Monday, October 01, 2007

Holding self esteem in low esteem

Anyone with a passing acquaintance with Katie's scribblings—and that's all Spot can recommend: a passing acquaintance; Spot's talking to you, Gump—knows that Katie is capable of writing a column without the smallest cognition that what she is writing is contradictory to what she wrote before. It is a charming quality that infuses Katie's writing in a memorable way. We have a nice example of the genre in Katie's column today: Shortage of male teachers shows need for truly wise guys.

Katie's lament de jour is the dwindling number of male teachers in elementary school. Why, they even have trouble finding men to teach at one of Katie's pet charter schools:

Finding male teachers is a challenge even at Boys Academy, a special program of Harvest Preparatory School, a K-6 charter school in Minneapolis. Boys Academy's student body is 100 percent African-American and about 80 percent from low-income families. Its faculty is 40 percent male, and all female teachers have a male classroom aide. But Eric Mahmoud, the school's president, says it's very difficult to find men to apply to teach kindergarten or first grade.

Why the school's Muslim president would talk to the anti-Muslim and xenophobic Katie, Spot has no idea. But never mind.

Katie goes on to say how difficult it can be to teach boys, the little barbarians:

Boys can be the bane of elementary teachers' existence. They are high-energy, impulsive and easily distracted, and have been ever since Cain clobbered Abel. Most would rather wrestle than trace letters at a desk.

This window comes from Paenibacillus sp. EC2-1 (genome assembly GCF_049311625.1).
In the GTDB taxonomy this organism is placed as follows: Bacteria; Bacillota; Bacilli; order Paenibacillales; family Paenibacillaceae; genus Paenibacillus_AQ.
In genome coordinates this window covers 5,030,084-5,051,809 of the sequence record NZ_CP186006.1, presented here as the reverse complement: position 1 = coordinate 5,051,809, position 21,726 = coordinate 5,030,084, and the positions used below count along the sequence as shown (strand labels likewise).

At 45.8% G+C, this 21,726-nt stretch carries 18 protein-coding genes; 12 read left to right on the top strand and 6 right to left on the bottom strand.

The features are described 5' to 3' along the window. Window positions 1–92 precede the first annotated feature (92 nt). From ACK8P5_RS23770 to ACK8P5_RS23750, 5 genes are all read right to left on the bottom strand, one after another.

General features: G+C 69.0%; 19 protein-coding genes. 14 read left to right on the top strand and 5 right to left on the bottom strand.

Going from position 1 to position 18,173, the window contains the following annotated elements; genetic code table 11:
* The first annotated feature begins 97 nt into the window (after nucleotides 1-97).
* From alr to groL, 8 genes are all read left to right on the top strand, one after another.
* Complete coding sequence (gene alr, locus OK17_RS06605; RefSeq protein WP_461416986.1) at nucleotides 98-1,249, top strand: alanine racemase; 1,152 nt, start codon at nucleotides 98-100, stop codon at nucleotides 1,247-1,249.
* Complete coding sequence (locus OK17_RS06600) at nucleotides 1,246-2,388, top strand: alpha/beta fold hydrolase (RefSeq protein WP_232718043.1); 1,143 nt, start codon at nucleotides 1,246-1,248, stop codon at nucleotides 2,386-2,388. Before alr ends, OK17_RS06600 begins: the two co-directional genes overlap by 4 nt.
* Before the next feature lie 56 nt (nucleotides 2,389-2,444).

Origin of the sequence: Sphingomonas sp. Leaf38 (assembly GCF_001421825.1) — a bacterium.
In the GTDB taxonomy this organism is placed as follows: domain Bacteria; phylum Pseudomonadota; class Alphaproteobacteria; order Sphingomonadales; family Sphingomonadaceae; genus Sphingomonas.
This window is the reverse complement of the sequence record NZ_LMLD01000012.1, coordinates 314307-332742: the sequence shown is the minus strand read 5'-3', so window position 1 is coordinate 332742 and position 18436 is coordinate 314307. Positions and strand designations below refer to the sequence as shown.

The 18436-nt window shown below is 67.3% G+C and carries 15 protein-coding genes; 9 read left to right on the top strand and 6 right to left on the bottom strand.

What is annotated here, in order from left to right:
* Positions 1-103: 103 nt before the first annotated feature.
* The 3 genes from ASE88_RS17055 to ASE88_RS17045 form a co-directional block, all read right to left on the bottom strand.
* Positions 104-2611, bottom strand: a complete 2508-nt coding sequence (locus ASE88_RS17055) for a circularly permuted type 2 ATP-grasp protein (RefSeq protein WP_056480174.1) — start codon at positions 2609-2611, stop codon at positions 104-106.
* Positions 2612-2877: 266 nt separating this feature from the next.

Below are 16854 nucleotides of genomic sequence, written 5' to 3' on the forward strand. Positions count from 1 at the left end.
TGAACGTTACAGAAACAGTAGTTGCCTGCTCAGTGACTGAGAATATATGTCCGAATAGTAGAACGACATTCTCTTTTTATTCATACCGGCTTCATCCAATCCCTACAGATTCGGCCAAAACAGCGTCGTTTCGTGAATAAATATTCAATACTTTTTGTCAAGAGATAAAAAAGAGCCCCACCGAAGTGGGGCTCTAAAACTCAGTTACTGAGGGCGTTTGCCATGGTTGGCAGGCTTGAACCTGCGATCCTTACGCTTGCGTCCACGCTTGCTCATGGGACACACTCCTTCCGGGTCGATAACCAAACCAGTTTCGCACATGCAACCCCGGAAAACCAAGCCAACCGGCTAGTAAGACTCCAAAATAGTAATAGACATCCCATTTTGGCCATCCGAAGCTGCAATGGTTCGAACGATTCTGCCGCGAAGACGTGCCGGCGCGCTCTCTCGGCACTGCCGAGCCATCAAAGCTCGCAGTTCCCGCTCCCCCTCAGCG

Apparently, it's an original sin kind of a thing. Figures. Spot thinks that the boys were mean to Katie when she was in the third grade. What do you think, boys and girls?

Anyway, Katie does write with admiration about one male teacher at Harvest Prep, Erick Owens, who teaches third grade. And certainly based on Katie's description of Mr. Owens, he does sound like a very good teacher. Here's one of Katie's explanations:

Owens understands how to channel boys' energy because he was once a boy himself.

That's it! Why has no one ever thought of this before? Why, Spot remembers being eight or nine years old like it was yesterday! (It wasn't.)

Spot, we thought you said that Katie had written something contradictory. What is it?

Oh, thank you grasshopper. Here's the money quote. This is what Owens does sometimes:

He takes pains to keep the competition relatively equal. "If one team's behind, I give them a question that's worth more points so they feel good and keep trying."

Can you imagine that? He keeps the self esteem of his kids in mind? That's no way to raise social Darwinist hunter gatherers! Katie has put this self esteem nonsense in its proper perspective before; Spot has commented here and here (they are two posts that Spot really liked, by the way; he hopes that you'll check them out) about a couple of Katie columns on the subject where she wrote this:

Years ago, my daughter, then [in] second grade, jumped off the school bus one day with a badge pinned to her shirt. "[Blank] is special," it said, with her name filled in. But my daughter wasn't busting her buttons. "Mom," she told me, "if everyone is special, then no one is special."

Young as she was, my daughter grasped that there is something bogus about the self-esteem movement, which was then taking the education world by storm.

Katie, you must go back to Mr. Owens and explain to him that the only way to encourage children is to punish them when they don't do well.

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